There is a movement afoot, noticeable in the media but not yet glaring. This may be due to the myriad, other news items clamouring for our attention at the moment, but still-
The movement goes like this: there is a stepping back into bygone decades, a nostalgia for the past. It is not confined to those of us who are of mature years, no; all age groups appear to be involved.
First there was a resurgence of vinyl records, believed to be of better sound quality [unlikely] and rendering listening an altogether enhanced experience. I remember gathering with friends as a teenager to listen to a new ‘LP’ from a favourite band. We’d lounge around in someone’s bedroom in total, inert silence and listen to it in entirety. It’s difficult to imagine today’s teenagers doing this.
Then there are books. Personally I’m still wedded to my Kindle; but the wave of paper book devotees has grown, their claims that they must have the aroma, the feel and the weight of paper outweighing the sheer convenience of storing thousands of books on a tiny device. I do have sympathy for the argument that bookshelves are a most attractive feature-otherwise I wouldn’t go back.
According to recent reports, many amateur photographers are turning to film for a more satisfying and authentic photographic experience. This is a strange one. Why? Film is difficult to store, expensive to buy and even dearer to process. Apparently having a limited number of frames prompts a more measured and careful photo. I’d be all for it if it eradicated the odious habit of the selfie, otherwise I’ll be sticking to my digital camera and discarding all my many photographic mistakes.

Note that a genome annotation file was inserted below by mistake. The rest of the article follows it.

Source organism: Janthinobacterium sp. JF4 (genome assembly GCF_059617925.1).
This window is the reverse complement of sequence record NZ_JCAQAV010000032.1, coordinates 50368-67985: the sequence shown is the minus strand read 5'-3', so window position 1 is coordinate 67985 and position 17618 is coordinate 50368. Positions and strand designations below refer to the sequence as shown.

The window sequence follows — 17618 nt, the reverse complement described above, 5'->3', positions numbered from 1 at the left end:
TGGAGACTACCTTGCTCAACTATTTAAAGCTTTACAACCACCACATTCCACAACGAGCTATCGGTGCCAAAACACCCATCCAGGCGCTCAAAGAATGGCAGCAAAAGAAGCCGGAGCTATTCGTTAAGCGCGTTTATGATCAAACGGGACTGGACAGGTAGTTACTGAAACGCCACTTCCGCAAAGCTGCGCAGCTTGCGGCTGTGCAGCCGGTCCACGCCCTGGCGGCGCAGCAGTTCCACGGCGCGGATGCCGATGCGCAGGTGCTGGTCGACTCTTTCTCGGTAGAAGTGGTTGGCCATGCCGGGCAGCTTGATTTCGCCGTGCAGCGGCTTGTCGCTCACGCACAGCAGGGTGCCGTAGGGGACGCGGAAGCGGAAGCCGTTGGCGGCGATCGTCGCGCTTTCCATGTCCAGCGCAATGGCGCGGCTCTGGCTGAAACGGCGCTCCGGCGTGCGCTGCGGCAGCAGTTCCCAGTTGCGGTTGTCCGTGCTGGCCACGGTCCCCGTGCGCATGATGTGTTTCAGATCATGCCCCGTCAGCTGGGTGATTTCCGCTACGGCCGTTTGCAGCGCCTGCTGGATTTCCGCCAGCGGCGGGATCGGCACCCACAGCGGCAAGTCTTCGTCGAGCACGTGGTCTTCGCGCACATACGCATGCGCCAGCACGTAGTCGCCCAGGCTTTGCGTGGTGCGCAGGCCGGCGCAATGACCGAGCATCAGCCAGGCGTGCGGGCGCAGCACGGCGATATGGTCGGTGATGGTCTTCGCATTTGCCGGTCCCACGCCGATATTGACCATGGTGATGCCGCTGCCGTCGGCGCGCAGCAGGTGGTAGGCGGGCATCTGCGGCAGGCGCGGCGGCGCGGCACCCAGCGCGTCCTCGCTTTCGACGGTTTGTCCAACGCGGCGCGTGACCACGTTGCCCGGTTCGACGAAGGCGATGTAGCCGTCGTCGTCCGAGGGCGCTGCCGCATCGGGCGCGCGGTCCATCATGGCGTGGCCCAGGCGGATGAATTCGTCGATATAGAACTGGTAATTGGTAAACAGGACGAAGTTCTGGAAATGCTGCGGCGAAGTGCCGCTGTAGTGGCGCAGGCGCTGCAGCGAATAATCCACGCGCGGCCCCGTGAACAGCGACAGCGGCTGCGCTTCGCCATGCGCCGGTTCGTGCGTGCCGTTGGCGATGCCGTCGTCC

On to games. I’m right behind this one. When electronic games became a thing board game activity seemed to die a death. But so much of electronic gaming is solitary! Monopoly, Scrabble, Risk, Ludo, Cluedo etc-these are the games of my childhood, where we practised counting, adding up, reading and, best of all, turn taking. Now I’ve discovered that board game cafes are springing up-places where groups can go to enjoy some time together, which seems to me to be one of the best ideas ever. People may even begin to speak to each other, perhaps rather than spend their time together transfixed by their little screens.
The latest contributor to the bygone era crusade may be cash. Anyone interested in science fiction writing might be forgiven for assuming that in the future cash will have tumbled down into the slots of history but no, evidently there are those who are turning to comforting notes and coins in a reassuring bid to stave off penury. It does seem counter-intuitive, does it not? We are encouraged to cut our bills by using direct debit and protect ourselves by carrying less cash.
What’s next? Are these changes are a part of a more sinister world that is taking backwards, retrograde steps in terms of shaking off modern, enlightened liberalism? If so we’ll soon begin to see the reappearance of some of the rough justice, bigotry and xenophobia that I, for one had hoped would have disappeared forever.
I like to think I have a foot in every era – keep the kindle and the digi camera, but keep the cash and human beings at the checkout. There is nothing new in retreating to the past. The Victorians romanticized the country life that existed before the industrial revolution and it is probably their version of rural life that has come to us as history. The Arts and Crafts movement wanted to recreate cottage industry, though only the rich can ever really afford that which is aesthetic.
I don’t think I could keep a foot in every era-not enough feet! 😉